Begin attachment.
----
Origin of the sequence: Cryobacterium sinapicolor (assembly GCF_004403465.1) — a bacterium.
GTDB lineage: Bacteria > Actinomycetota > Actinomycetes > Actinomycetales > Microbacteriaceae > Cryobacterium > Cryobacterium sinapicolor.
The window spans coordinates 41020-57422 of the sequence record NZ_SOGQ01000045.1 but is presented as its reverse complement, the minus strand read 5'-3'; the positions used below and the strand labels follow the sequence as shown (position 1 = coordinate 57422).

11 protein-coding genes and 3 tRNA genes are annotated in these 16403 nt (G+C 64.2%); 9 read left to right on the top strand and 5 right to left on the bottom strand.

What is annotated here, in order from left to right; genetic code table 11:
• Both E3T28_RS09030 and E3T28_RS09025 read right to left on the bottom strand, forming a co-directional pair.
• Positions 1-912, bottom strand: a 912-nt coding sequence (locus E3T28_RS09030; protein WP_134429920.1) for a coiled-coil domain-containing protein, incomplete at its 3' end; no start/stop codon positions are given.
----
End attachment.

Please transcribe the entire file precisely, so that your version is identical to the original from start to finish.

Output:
Origin of the sequence: Cryobacterium sinapicolor (assembly GCF_004403465.1) — a bacterium.
GTDB lineage: Bacteria > Actinomycetota > Actinomycetes > Actinomycetales > Microbacteriaceae > Cryobacterium > Cryobacterium sinapicolor.
The window spans coordinates 41020-57422 of the sequence record NZ_SOGQ01000045.1 but is presented as its reverse complement, the minus strand read 5'-3'; the positions used below and the strand labels follow the sequence as shown (position 1 = coordinate 57422).

11 protein-coding genes and 3 tRNA genes are annotated in these 16403 nt (G+C 64.2%); 9 read left to right on the top strand and 5 right to left on the bottom strand.

What is annotated here, in order from left to right; genetic code table 11:
• Both E3T28_RS09030 and E3T28_RS09025 read right to left on the bottom strand, forming a co-directional pair.
• Positions 1-912, bottom strand: a 912-nt coding sequence (locus E3T28_RS09030; protein WP_134429920.1) for a coiled-coil domain-containing protein, incomplete at its 3' end; no start/stop codon positions are given.